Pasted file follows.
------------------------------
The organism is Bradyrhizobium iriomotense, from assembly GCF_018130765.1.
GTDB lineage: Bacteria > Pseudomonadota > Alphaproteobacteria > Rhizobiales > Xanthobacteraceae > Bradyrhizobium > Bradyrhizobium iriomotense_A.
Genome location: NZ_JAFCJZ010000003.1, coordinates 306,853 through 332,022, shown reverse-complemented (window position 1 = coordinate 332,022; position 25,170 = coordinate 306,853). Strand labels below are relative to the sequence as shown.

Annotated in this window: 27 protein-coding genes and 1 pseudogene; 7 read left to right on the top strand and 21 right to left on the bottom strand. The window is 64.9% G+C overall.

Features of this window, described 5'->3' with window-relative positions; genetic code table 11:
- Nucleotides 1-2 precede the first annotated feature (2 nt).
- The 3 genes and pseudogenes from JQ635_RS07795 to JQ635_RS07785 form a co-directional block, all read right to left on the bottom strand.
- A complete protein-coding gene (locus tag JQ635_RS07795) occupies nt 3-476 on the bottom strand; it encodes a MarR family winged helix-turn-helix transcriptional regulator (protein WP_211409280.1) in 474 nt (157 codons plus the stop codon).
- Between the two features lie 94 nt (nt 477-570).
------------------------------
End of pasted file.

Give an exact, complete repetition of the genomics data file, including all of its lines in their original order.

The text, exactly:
The organism is Bradyrhizobium iriomotense, from assembly GCF_018130765.1.
GTDB lineage: Bacteria > Pseudomonadota > Alphaproteobacteria > Rhizobiales > Xanthobacteraceae > Bradyrhizobium > Bradyrhizobium iriomotense_A.
Genome location: NZ_JAFCJZ010000003.1, coordinates 306,853 through 332,022, shown reverse-complemented (window position 1 = coordinate 332,022; position 25,170 = coordinate 306,853). Strand labels below are relative to the sequence as shown.

Annotated in this window: 27 protein-coding genes and 1 pseudogene; 7 read left to right on the top strand and 21 right to left on the bottom strand. The window is 64.9% G+C overall.

Features of this window, described 5'->3' with window-relative positions; genetic code table 11:
- Nucleotides 1-2 precede the first annotated feature (2 nt).
- The 3 genes and pseudogenes from JQ635_RS07795 to JQ635_RS07785 form a co-directional block, all read right to left on the bottom strand.
- A complete protein-coding gene (locus tag JQ635_RS07795) occupies nt 3-476 on the bottom strand; it encodes a MarR family winged helix-turn-helix transcriptional regulator (protein WP_211409280.1) in 474 nt (157 codons plus the stop codon).
- Between the two features lie 94 nt (nt 477-570).